Dawn, the main character, is sexually assaulted several times, usually ending in disaster for both herself and the male characters when her toothed vagina clamps down & bites off penis and fingers alike (How could teeth have bitten through bones?) The fingers belonged to the most unprofessional gynecologist I have ever seen. When she turns to modern medicine for help & support, her gynecologist molests her, causing obvious pain – and the loss of his hand (and hopefully his career.)

Both the rapes and the results are terrifying to her. That’s not supposed to happen – either part! After the first time, Dawn is so distressed that she drops part of her identity, symbolized by the red purity ring she valued so much. She is unable to continue forward with the sexual purity movement.

As the protagonist, Dawn should be the heroine, but throughout the film she is compared to villains in old stories, especially Medusa. Dawn reads up on vagina dentata (as well as general female anatomy, having been denied access to this knowledge by her school,) and decides to address her condition by taming it old school – allowing a male to sexually conquer her during intercourse. That is how you “Treat” vagina dentata, according to the internet. (In my experience, I wouldn’t recommend that approach to other vulvar pain patients. Maybe if you want to roleplay after you get the pain under control first.)

At first, it appears that Dawn’s chosen treatment may have worked – she sought out a sex partner and was able to have intercourse without biting off his penis. (Where did he get all those candles to decorate the room with anyway?) However, I have questions as to her ability to consent to sex at the time, as she was clearly disoriented from an anti-anxiety medication. (Valium?)
Later on, they Dawn & her partner have intercourse again. During the second sex act, she refers to her partner as “My hero,” only to consciously bite off his penis with her vagina when he displeases her a few minutes later.
The reason for Dawn’s displeasure is that her partner admits to having made a bet that he would be able to have sex with her. I’ve seen this unoriginal idea in other TV shows and teen sex movies. But who would want to injure or kill the hero of a story? Only the bad guy, or bad girl in this case.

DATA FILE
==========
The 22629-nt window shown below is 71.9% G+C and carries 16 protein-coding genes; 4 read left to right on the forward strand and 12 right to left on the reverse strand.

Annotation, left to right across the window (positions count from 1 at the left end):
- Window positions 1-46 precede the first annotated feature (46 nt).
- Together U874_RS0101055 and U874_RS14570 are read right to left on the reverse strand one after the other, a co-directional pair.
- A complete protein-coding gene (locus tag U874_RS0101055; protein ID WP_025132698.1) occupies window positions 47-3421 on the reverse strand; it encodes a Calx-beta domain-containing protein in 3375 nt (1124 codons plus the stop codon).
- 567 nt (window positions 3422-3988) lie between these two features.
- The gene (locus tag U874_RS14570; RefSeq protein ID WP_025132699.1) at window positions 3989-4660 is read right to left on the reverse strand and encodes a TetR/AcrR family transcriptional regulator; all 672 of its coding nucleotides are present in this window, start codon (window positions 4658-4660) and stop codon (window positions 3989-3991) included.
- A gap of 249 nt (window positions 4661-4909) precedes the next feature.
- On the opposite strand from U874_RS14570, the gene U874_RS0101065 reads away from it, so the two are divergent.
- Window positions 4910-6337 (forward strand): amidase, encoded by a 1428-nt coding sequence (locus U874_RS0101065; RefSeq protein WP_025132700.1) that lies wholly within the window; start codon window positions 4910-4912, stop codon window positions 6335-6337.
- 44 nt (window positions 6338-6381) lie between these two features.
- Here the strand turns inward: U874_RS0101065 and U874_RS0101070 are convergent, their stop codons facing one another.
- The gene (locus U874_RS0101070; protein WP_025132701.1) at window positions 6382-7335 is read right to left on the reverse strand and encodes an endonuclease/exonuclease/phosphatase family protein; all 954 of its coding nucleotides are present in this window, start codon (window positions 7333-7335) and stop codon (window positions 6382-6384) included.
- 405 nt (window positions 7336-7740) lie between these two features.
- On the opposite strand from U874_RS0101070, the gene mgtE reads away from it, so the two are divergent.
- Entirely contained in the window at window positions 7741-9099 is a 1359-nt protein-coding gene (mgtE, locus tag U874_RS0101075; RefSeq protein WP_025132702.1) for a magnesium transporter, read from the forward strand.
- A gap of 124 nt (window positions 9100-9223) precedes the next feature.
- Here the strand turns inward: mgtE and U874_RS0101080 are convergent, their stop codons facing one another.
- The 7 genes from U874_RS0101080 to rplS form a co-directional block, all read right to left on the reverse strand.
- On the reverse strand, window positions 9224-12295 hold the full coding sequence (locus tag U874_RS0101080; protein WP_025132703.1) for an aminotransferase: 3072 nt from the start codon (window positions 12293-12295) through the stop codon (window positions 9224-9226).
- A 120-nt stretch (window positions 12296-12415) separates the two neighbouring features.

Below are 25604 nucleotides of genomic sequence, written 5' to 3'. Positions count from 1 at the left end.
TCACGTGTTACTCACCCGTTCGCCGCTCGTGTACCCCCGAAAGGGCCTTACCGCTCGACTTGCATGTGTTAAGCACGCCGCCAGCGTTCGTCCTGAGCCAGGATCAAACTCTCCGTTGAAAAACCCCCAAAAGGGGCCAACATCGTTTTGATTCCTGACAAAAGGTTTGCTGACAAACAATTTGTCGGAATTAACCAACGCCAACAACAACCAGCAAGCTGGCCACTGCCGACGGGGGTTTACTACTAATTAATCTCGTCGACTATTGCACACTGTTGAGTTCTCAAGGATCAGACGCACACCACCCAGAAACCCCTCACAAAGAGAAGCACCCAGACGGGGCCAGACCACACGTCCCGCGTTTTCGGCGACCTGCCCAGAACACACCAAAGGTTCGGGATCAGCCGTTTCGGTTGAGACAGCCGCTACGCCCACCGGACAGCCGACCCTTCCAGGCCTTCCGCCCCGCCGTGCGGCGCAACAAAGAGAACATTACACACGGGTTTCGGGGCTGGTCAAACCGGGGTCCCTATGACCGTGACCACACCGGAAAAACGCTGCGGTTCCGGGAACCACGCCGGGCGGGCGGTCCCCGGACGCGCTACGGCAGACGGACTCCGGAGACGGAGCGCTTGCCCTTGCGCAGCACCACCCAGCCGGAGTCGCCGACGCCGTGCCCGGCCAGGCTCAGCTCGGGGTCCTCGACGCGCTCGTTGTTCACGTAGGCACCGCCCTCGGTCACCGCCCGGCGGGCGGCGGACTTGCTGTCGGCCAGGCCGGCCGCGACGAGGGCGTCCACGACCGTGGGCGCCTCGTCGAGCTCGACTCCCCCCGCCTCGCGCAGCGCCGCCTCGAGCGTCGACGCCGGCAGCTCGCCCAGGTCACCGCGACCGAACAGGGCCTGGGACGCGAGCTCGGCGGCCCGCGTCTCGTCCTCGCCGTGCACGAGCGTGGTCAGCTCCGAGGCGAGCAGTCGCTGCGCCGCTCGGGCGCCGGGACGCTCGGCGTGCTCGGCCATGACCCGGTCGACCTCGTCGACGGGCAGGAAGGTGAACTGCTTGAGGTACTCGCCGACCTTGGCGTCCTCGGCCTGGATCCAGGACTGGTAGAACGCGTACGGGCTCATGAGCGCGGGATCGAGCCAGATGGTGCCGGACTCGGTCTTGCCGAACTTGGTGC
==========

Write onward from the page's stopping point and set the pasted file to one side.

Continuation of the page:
Notably absent from the film were other female characters. Dawn’s mother is dying. Dawn does not seek out the company of other female friends, although I believe she had at least one who appears in the movie. I wish the director had taken more time to flesh out the nature of Dawn’s relationships with other women.

I needed help understanding wtf I just watched. Am I the only one who hated this movie? Am I the only one who questions whether Teeth is inherently feminist? Is there any redeeming qualities about it that I missed? There’s some who do and will find Teeth empowering, but I am not among them.

I’m struggling to figure out the message Teeth is trying to convey. Is it about the danger of rape, which can happen to anyone? It doesn’t matter how chaste or attractive you are, even the most pure & virginal nuns can be sexually assaulted. Is it trying to warn viewers that rape is bad and you shouldn’t do it? A deterrent in the form of fear of punishment. Dawn may have a built-in defense mechanism, but she still has to live in a society that condones & perpetuates rape culture. And even then, her vagina dentata may not protect her from harm. It’s not shown in this movie, but a risk of fighting back during a rape is that an attacker will become more violent. I’m surprised that Dawn’s brother did not fight back in the end.